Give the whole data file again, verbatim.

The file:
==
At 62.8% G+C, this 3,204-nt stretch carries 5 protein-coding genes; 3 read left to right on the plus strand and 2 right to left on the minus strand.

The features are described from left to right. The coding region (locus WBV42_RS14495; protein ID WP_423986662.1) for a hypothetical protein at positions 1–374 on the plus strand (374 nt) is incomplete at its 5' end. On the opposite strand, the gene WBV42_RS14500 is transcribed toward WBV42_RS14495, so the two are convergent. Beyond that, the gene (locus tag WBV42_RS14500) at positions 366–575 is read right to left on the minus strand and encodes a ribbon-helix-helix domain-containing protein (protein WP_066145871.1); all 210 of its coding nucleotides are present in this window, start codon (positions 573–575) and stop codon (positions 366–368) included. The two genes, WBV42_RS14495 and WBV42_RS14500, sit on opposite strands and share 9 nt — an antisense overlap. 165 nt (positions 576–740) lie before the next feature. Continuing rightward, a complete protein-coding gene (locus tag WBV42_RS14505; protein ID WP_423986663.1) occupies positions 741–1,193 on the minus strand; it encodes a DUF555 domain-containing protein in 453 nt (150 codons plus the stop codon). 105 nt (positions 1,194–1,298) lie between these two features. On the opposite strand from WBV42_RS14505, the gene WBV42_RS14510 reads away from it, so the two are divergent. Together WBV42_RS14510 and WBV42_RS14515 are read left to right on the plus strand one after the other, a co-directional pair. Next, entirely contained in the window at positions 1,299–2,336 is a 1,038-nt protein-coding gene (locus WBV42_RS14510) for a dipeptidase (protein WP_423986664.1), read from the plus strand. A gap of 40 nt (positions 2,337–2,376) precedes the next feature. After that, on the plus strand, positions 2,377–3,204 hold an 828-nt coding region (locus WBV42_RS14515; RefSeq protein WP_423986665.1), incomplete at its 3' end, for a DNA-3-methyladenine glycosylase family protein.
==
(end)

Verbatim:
At 62.8% G+C, this 3,204-nt stretch carries 5 protein-coding genes; 3 read left to right on the plus strand and 2 right to left on the minus strand.

The features are described from left to right. The coding region (locus WBV42_RS14495; protein ID WP_423986662.1) for a hypothetical protein at positions 1–374 on the plus strand (374 nt) is incomplete at its 5' end. On the opposite strand, the gene WBV42_RS14500 is transcribed toward WBV42_RS14495, so the two are convergent. Beyond that, the gene (locus tag WBV42_RS14500) at positions 366–575 is read right to left on the minus strand and encodes a ribbon-helix-helix domain-containing protein (protein WP_066145871.1); all 210 of its coding nucleotides are present in this window, start codon (positions 573–575) and stop codon (positions 366–368) included. The two genes, WBV42_RS14495 and WBV42_RS14500, sit on opposite strands and share 9 nt — an antisense overlap. 165 nt (positions 576–740) lie before the next feature. Continuing rightward, a complete protein-coding gene (locus tag WBV42_RS14505; protein ID WP_423986663.1) occupies positions 741–1,193 on the minus strand; it encodes a DUF555 domain-containing protein in 453 nt (150 codons plus the stop codon). 105 nt (positions 1,194–1,298) lie between these two features. On the opposite strand from WBV42_RS14505, the gene WBV42_RS14510 reads away from it, so the two are divergent. Together WBV42_RS14510 and WBV42_RS14515 are read left to right on the plus strand one after the other, a co-directional pair. Next, entirely contained in the window at positions 1,299–2,336 is a 1,038-nt protein-coding gene (locus WBV42_RS14510) for a dipeptidase (protein WP_423986664.1), read from the plus strand. A gap of 40 nt (positions 2,337–2,376) precedes the next feature. After that, on the plus strand, positions 2,377–3,204 hold an 828-nt coding region (locus WBV42_RS14515; RefSeq protein WP_423986665.1), incomplete at its 3' end, for a DNA-3-methyladenine glycosylase family protein.